Baseball was a drastically different game when Jerry Grote and Jim Sundberg plied their trade. I loved Grote, but with today's premium on offense he would have had a tough time cracking a major league roster unless he hit more. Schneider's ability to call a game is a nice little asset, but if he can return to being the decent offensive catcher he was before the last couple of anemic seasons the Mets would be much better off. He seems like a good guy, and I'm sure he'll earn my respect in time, but I'm still having my doubts about the trade that brought him here. On the other hand, I'm not in the same camp with those who can see no positives in Schneider at all.

* * * * * * * * * * * * * * * * * * *

Speaking of words, if I could step away from baseball just briefly, I recently introduced myself to the world of political blogs. When I was young I was very political -- I remember being 9 years old and crying when Bobby Kennedy was assassinated. I grew disillusioned with the political process over the years, mostly due to all of the posturing, back-biting, and failure to accomplish anything meaningful that has gripped Washington for so long.

After listening to Barack Obama a few times, I decided that his candidacy had a chance to push things back a little when pols worked together to get things done rather than simply trying to marginalize the opposition. I think America has been dangerously polarized and that needs to change. I'm not trying to convince any of you to go along with my thinking. My point is that actually liking a candidate again led to trying to see a little deeper into the process and reading some of those political web sites and some of the more serious blogs on the subject.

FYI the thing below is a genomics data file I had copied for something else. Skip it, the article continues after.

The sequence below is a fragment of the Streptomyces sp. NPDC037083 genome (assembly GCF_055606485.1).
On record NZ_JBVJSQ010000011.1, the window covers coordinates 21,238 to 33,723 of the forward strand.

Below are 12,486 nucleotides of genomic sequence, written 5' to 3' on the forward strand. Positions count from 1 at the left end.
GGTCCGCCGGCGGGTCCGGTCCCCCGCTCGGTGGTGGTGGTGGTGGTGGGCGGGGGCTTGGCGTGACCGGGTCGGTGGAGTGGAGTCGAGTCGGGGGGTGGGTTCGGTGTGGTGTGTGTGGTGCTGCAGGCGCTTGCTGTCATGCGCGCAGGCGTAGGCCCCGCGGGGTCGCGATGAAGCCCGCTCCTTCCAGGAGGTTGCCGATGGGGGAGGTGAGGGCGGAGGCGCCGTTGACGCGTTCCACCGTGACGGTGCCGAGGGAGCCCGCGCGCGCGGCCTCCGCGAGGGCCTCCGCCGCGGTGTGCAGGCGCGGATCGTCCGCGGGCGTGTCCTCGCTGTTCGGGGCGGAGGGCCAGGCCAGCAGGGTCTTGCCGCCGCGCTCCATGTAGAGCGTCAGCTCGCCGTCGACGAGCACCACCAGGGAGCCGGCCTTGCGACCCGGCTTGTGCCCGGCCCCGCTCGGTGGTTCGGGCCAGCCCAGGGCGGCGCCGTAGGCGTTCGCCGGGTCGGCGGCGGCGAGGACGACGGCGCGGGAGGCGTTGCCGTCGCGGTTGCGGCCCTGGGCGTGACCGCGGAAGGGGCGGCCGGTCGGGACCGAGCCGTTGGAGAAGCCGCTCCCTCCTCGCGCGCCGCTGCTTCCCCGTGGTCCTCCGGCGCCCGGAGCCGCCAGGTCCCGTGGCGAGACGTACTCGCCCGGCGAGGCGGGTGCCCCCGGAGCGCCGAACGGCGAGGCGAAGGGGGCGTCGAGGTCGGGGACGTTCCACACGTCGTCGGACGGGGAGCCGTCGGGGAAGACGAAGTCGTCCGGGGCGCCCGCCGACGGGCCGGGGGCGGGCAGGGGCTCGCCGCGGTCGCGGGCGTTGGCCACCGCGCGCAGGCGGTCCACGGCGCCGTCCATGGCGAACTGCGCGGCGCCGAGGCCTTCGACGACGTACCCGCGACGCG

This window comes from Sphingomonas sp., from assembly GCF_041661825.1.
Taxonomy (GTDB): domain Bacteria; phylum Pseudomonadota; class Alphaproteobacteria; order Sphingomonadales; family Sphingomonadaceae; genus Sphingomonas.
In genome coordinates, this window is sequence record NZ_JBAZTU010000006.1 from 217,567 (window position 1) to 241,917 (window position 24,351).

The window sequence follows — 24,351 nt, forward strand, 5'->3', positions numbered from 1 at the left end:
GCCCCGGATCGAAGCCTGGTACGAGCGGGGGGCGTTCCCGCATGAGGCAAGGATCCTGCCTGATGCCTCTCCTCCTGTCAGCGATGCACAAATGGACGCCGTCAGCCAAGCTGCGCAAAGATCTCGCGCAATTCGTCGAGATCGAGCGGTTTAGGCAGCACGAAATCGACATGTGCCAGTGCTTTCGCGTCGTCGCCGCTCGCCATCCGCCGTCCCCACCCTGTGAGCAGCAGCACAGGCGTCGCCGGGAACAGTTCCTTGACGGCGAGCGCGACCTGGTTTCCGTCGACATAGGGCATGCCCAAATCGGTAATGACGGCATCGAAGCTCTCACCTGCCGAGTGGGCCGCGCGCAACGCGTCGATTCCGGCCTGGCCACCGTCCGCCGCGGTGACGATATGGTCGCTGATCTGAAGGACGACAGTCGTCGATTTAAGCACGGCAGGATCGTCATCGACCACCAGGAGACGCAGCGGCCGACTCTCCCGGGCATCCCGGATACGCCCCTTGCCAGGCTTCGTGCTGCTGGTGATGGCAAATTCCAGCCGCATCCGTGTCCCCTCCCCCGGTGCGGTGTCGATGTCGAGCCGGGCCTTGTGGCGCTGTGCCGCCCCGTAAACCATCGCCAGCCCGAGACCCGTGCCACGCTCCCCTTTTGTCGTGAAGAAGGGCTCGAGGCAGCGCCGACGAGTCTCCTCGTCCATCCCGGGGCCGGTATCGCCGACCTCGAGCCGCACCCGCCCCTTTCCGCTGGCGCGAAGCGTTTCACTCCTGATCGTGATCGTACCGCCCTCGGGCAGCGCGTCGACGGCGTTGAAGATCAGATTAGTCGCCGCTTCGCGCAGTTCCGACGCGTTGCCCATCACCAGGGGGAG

What I've learned, to my surprise, is that the quality of the comments left on these sites is not very different than what's being said on sports blogs like mine. Some people are quite thoughtful and articulate, but many display the sort of blind partisanship that sports fans do. This is kind of scary, but I guess it shouldn't be surprising to me. The sensationalism that, to my regret, has come to typify sports coverage is not all that different than that displayed by the political press. In fairness to all of them, they're just giving the public what we want, I guess. A misleadingly sensational 10 second sound bite draws more ears and eyes than longer, more thoughtful analysis. Maybe we as a public should learn to demand more. Just a thought.